I think the general attitude of most people who work on communicating science to the public is that their responsibility is only to make sure that any information they present has a source with the proper credentials (published in a peer-reviewed journal, endorsed by PhD experts in the relevant disciplines at universities). Since they are not themselves PhD experts, the feeling is that “Who am I to challenge this expert? I am just telling you what my expert says, it’s not my job to get involved in these obscure internal arguments”. . . . If Slate can let Andrew Gelman write an article, or Retraction Watch can publish an interview with him expressing his position without publishing comments from experts with objectively equal qualifications who disagree, why can’t TED let Amy Cuddy put out her ideas? How should someone outside of the relevant disciplines be expected to know when what an expert is saying needs to be challenged? I can’t think of a good solution.
I replied as follows:
One difference between Cuddy’s Ted talk and my Slate articles is that I take the other side of the argument seriously, even if I express disagreement.
For example, today in Slate I looked into Jon Krosnick’s claim that the outcome of the 2016 election was determined by Trump being listed first on the ballot in many swing states. I concluded that it was possible but that I was skeptical that the effects would’ve been large. True, Slate did not invite Krosnick to respond. But in my article I linked to Krosnick’s statement, I clearly stated my sources of evidence, I linked and took seriously a research article by Krosnick and others on the topic . . . I did my due diligence.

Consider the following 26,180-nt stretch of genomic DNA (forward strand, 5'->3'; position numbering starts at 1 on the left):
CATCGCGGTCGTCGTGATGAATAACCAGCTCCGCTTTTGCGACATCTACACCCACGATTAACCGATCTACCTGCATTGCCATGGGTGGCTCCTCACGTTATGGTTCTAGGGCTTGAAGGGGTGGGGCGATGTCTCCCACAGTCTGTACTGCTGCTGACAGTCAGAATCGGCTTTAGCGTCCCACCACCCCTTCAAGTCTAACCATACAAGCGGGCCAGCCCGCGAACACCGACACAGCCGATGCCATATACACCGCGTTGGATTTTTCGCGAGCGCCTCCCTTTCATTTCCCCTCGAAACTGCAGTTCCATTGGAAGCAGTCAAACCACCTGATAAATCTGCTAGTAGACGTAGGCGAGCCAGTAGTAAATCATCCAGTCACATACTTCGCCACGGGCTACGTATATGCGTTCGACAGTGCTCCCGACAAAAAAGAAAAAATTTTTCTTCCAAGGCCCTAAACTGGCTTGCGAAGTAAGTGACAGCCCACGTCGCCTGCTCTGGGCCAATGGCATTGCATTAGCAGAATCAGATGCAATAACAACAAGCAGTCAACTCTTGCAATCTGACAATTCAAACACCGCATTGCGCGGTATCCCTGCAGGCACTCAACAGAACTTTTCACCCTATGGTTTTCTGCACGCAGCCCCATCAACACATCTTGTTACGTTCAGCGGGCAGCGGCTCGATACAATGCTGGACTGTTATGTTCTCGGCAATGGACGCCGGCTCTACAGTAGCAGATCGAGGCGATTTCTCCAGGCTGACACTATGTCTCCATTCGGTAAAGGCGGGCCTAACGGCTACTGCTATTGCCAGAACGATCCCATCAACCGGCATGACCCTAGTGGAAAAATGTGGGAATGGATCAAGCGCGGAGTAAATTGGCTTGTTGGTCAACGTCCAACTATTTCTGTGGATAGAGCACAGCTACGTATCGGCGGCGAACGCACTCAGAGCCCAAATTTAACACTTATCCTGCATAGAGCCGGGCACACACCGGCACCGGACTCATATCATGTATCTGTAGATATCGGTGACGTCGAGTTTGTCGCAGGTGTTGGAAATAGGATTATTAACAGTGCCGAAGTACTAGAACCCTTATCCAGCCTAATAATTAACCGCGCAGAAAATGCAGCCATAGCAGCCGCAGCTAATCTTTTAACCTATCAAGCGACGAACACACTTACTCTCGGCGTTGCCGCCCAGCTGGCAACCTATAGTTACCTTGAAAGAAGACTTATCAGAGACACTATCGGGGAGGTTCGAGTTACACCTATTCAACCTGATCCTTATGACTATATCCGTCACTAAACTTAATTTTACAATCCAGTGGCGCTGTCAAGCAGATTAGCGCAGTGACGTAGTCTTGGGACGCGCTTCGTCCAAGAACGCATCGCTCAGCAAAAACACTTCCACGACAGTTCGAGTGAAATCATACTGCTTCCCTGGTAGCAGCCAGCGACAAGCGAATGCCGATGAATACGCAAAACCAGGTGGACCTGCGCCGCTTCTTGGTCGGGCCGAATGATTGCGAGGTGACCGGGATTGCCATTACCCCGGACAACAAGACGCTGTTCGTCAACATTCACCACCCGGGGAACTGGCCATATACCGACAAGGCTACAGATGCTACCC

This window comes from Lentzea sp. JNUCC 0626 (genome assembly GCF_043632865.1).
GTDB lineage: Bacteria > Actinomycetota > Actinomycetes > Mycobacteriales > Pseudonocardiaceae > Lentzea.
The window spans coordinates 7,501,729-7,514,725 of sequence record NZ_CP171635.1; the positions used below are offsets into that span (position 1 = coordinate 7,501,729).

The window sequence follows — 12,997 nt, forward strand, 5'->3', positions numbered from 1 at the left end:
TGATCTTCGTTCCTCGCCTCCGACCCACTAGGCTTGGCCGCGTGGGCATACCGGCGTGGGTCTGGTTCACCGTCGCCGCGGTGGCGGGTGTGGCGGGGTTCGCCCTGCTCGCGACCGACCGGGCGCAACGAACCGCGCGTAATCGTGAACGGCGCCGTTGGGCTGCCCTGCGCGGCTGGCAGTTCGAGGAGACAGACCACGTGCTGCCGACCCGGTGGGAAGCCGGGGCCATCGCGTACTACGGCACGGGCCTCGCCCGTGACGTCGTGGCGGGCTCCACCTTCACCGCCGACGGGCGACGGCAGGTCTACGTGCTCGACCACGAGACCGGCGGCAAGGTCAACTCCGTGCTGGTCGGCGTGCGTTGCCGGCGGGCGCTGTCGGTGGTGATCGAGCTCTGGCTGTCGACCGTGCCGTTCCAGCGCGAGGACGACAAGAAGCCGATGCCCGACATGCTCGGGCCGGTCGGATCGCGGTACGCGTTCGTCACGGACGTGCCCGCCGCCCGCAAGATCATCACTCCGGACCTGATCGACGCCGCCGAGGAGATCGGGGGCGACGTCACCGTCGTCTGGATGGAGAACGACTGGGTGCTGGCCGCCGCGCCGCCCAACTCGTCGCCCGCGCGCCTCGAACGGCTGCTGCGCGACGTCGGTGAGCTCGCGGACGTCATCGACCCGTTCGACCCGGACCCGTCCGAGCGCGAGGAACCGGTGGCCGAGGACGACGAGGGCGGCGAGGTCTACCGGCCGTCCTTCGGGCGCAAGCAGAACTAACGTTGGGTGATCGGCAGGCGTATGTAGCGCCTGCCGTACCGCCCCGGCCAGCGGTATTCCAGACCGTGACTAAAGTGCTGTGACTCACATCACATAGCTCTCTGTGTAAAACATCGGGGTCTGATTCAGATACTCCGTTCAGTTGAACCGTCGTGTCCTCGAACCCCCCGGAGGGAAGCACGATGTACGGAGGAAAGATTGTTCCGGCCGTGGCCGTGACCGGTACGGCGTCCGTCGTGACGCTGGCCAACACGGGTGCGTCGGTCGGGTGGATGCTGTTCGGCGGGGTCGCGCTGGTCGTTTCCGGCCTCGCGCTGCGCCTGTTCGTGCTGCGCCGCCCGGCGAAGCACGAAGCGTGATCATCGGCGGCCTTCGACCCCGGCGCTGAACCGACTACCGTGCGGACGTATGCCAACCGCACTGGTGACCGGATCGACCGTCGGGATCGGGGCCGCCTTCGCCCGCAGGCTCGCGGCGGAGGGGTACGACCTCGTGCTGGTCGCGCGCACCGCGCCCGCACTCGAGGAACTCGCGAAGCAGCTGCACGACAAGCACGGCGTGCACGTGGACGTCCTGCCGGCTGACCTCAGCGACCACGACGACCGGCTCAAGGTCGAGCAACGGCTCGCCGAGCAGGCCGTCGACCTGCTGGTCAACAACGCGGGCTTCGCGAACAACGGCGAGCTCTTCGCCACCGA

In contrast, the Ted team avoids linking to criticisms of Cuddy’s work, and I do not consider her statements to be in the full spirit of scientific inquiry. It seems like a damage control operation more than anything else. As to the original Carney, Cuddy, and Yap article: as I noted above, it makes a claim in the abstract that is not supported by anything in the paper. And more recently Carney gave a long list of problems with the paper, which again Cuddy is not seriously addressing.
This response is fine as far as it goes, but I realized something else is going on, which is that Slate and Ted and other media outlets get multiple chances. If Jon Krosnik can make a strong case that my skepticism in his theory is misplaced, he can write about it—and even if Slate doesn’t run Krosnick’s (hypothetical) right away, they’d certainly be aware of it if they were to do more reporting on ballot-order effects. What about Ted? It’s hard to fault them for greenlighting Cuddy’s talk: at the time, the Carney/Cuddy/Yap paper had not been widely criticized, the failed replications were still in the future, and Cuddy had that Harvard credential. So, fine. My problem with Ted comes later, when they continue to endorse the work—and, more recently, to go all-in on it—in a way that dodges all criticism. I can’t expect typical journalistic outlets to discover flaws in research claims that already managed to get past peer review. But I can fault them for not updating their priors in light of new information.
Journalism, like science and bookmaking, is a multiple-round game, and the big fails can come from not knowing when to cut your losses.